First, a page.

Turning to the merits of PHH's RESPA arguments, the D.C. Circuit agreed with PHH on all points:

  • With respect to Section 8 of RESPA, the court reaffirmed the original construction adopted by HUD, ruling that Section 8 of RESPA permits a mortgage lender such as PHH to maintain captive reinsurance arrangements so long as the amounts paid by the third party mortgage insurance companies to the captive mortgage reinsurance company do not exceed reasonable market value.
  • In addition, the court ruled that the CFPB violated PHH's due process rights by retroactively applying its new interpretation, which departed from consistent, prior interpretations issued by HUD that covered referral arrangements for mortgage-loan reinsurance. In this regard, the court stated that the CFPB "violated bedrock principles of due process." The CFPB's abrupt re-interpretation was described as "upend[ing] the entire system of unpaid referrals that has been part of the market for real estate settlement services . . . [and] flout[ing] . . . decades of carefully and repeatedly considered official government interpretations."
  • Finally, the D.C. Circuit ruled that the CFPB was bound by RESPA's three-year statute of limitations, and could not avoid the restriction by asserting that the statute of limitations was not incorporated by the Dodd-Frank Act when Congress moved responsibility from HUD to the CFPB, or by asserting that the statute of limitations applied solely to judicial rather than administrative proceedings.

The decision is a major political blow to the autonomy of the CFPB. Moreover, the D.C. Circuit's decision makes clear that the CFPB does not have unlimited ability to reinterpret statutory provisions previously interpreted by other agencies responsible for the statute, at least not without fair warning, and may be unable to apply such interpretations retroactively.

In a partially dissenting opinion, one judge ruled that, given that the court had vacated the CFPB's disciplinary action on statutory and due process grounds, it was neither necessary nor appropriate for the court to reach the constitutional question of the CFPB's structure.

The CFPB announced that it disagrees with the D.C. Circuit's opinion and is "considering options for seeking further review" – which, undoubtedly, include seeking en banc review or the filing for a writ of certiorari.

A more detailed description and commentary on the CFPB decision will appear shortly in a Clients and Friends Memorandum that will be included in the Cabinet news.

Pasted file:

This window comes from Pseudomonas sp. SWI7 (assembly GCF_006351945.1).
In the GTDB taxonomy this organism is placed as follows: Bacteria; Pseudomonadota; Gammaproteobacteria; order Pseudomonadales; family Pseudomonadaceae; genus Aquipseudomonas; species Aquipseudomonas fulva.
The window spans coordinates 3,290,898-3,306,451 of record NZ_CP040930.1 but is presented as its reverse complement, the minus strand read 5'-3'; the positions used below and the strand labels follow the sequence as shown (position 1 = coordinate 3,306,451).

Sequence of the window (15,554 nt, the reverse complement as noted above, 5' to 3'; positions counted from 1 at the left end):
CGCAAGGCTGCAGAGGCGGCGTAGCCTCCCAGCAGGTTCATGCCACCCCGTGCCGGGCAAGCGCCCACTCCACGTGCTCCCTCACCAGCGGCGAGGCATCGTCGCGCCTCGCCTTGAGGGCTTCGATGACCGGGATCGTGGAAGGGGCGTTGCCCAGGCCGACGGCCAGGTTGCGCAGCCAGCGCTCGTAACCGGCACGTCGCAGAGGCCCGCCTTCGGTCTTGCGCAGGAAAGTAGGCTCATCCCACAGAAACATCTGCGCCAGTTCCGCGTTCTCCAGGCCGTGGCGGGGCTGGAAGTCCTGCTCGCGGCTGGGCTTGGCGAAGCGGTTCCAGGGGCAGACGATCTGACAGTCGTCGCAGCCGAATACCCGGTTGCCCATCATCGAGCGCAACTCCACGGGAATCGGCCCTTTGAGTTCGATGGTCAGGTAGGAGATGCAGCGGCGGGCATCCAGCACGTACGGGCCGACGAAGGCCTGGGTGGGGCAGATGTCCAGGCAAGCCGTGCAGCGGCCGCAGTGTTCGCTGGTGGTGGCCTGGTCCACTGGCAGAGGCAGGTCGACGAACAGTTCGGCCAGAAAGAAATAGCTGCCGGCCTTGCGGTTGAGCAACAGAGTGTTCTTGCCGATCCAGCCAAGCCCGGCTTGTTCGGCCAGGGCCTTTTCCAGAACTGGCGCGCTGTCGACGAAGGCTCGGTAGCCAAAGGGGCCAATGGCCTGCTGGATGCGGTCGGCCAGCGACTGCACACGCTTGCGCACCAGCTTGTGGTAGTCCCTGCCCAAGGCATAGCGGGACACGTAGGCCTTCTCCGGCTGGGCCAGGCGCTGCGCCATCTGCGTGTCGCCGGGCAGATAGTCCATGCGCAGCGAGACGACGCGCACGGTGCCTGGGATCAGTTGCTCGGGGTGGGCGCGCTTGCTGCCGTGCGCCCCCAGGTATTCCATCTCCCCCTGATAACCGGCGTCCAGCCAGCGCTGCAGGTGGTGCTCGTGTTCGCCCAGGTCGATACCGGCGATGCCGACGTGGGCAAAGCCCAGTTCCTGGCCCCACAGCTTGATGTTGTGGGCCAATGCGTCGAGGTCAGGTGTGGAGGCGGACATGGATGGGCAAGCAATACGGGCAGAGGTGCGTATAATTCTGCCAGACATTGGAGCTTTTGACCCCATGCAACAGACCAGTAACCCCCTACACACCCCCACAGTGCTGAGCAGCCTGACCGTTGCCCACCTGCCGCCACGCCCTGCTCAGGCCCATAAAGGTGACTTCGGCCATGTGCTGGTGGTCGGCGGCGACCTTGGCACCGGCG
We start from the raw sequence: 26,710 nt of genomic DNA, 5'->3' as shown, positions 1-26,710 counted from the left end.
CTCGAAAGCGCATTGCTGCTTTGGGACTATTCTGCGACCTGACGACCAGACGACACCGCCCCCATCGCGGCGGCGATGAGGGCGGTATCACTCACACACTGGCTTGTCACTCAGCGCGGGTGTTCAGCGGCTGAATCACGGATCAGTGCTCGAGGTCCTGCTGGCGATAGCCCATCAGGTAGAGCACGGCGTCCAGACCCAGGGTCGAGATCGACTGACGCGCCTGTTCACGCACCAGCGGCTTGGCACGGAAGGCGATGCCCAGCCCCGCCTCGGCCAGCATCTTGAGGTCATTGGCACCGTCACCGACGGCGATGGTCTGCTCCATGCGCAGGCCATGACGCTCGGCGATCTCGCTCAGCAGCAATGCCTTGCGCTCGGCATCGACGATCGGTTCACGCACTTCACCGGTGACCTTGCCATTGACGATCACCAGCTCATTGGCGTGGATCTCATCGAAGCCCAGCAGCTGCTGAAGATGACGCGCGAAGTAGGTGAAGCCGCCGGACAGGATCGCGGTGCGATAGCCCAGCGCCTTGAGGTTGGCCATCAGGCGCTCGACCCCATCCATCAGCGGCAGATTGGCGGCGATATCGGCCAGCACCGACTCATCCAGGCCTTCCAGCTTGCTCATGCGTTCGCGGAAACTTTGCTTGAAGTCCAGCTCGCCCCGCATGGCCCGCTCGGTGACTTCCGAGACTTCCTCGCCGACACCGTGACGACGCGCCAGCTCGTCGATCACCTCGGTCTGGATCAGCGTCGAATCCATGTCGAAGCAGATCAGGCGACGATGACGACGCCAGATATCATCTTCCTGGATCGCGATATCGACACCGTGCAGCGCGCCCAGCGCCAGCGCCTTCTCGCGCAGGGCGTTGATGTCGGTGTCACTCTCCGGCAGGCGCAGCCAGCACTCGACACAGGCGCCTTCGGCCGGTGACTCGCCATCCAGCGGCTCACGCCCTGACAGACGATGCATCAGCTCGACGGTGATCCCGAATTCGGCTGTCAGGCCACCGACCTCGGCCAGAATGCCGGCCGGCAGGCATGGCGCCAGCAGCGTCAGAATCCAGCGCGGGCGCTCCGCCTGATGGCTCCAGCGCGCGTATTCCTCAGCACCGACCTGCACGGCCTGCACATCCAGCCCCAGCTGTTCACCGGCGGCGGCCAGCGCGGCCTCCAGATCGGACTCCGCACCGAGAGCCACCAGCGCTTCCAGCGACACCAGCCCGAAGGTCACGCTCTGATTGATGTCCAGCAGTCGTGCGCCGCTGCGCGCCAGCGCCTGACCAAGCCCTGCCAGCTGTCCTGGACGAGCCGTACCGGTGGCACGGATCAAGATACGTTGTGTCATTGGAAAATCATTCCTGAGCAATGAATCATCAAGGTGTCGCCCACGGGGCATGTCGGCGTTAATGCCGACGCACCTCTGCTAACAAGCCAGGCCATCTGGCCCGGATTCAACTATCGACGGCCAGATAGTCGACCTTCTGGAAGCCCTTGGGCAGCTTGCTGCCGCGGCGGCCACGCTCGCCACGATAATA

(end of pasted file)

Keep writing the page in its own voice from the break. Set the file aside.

Commentary / Scott Cammarn

Section 8 of RESPA has been one of the most contested provisions of consumer credit law due to its sweeping language, the vague nature of its prohibition, and its draconian sanctions (which include criminal penalties). Throughout the 80s and early 90s, the industry contested the proper interpretation of Section 8 with regard to a variety of arrangements, including, but not limited to, captive reinsurance arrangements. Some of these disputes were resolved following the issuance of a HUD letter in 1997 allowing captive reinsurance arrangements, provided that the fair market value conditions are met. HUD reaffirmed its interpretation several times thereafter, and its position regarding fair market value was widely cited in treatises and court cases. The industry relied on this HUD letter for 18 years until the CFPB abruptly rejected HUD's conclusion in 2015. The CFPB apparently neglected to appreciate this very long history surrounding Section 8, or failed to appreciate that PHH likely would not be cowed. In seeking to apply its own re-interpretation of Section 8 retroactively, notwithstanding these prior HUD interpretations allowing such arrangements, the CFPB committed a gross overreach, leaving PHH with little choice but to appeal. In doing so, the CFPB invited the D.C. Circuit to re-examine the controversial structure of the CFPB. The CFPB's actions violate the most fundamental tenet of dispute resolution – pick your battles.